Down to the wire
HIS Baltimore-set series The Wire has been dubbed the best TV program ever made, with a cult worldwide following, but David Simon is ‘‘amazed’’ his screen career is still alive.
Though critically acclaimed, The Wire met with poor ratings when it aired in the US from 2002-08.
‘‘Of all the people who’ve never found an audience, I have the longest and most viable career of anybody,’’ the crimereporter-turned-TV-auteur tells a masterclass at the Forum des Images film centre in Paris.
‘‘Every year I am more and more amazed. The joke is, when viewers started showing up we were two years, three years off the air. They were finding it on DVD and through word of mouth.’’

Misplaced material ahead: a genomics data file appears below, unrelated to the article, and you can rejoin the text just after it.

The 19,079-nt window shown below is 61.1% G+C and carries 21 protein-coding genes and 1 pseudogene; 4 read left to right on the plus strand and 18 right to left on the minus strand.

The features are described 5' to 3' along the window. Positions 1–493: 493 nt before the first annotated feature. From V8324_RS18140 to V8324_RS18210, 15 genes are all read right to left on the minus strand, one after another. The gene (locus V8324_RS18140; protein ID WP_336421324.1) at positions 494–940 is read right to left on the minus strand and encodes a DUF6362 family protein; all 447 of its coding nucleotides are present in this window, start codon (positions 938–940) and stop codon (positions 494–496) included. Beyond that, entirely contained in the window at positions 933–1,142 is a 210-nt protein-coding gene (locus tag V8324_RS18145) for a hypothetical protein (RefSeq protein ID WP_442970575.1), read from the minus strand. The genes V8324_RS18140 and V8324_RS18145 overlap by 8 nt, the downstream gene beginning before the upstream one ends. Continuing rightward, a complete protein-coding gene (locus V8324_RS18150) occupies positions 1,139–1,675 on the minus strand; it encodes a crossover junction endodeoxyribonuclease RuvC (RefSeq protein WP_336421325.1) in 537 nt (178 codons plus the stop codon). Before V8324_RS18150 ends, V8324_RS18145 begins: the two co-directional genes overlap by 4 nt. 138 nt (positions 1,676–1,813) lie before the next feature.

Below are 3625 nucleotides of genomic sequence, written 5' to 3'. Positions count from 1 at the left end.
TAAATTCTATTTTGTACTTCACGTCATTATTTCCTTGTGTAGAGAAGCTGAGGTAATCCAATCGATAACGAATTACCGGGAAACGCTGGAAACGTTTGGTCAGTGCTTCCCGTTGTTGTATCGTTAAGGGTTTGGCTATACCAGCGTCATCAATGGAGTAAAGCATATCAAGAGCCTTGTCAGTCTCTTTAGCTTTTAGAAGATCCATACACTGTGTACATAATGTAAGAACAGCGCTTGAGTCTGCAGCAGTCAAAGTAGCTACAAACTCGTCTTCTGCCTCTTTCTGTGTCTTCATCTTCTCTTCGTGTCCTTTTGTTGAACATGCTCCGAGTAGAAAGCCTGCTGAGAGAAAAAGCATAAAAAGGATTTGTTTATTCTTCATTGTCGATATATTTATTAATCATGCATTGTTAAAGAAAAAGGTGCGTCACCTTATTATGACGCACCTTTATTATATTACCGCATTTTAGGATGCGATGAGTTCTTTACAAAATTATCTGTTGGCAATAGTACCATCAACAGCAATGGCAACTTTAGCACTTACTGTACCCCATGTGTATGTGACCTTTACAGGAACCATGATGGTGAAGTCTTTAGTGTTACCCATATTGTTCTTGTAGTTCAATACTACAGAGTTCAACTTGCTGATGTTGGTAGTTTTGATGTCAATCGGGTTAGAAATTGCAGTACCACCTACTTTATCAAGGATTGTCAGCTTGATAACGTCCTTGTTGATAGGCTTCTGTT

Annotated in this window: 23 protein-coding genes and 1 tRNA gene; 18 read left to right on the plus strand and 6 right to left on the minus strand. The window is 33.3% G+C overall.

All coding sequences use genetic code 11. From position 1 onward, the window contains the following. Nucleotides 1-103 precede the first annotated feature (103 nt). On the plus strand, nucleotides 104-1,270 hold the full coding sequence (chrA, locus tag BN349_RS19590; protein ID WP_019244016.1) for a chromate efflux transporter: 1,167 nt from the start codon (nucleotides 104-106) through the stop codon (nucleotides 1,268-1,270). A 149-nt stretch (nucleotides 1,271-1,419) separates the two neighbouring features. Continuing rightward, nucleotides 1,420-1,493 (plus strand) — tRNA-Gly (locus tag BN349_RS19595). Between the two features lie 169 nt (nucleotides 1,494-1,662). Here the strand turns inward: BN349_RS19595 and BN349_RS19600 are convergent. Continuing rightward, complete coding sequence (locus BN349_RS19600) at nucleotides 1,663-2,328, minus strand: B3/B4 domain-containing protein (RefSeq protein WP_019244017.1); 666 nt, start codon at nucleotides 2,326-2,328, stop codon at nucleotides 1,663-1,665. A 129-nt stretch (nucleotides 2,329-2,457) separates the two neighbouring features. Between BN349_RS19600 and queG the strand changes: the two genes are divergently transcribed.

The Wire – which portrays the different facets of Baltimore, from drug-ravaged housing projects, to down-at-heel docks, crumbling public schools and corrupt institutions – was nearly pulled twice from US cable network HBO because it lacked viewers.
‘‘I set about writing memos, and begging, and wrapping my arms around the legs of HBO executives,’’ says Simon.
‘‘I couldn’t bear the thought of not finishing the story.’’
Simon attributes low ratings to a largely African-American cast, complex plot and use of thick street jargon, though it has gone on to become well watched on DVD.
He went on to create the series Treme, about a cast of characters rebuilding their lives in Hurricane Katrina-ravaged New Orleans, which has just received the green light for a fourth and final season. What’s next for Simon? ‘‘At some point HBO may figure out that nobody’s watching what I do,’’ he says. ‘‘I always keep one suitcase packed.’’
Mondays, 7.30pm; encores Tuesdays, Wednesdays, Fridays, various times, Showcase.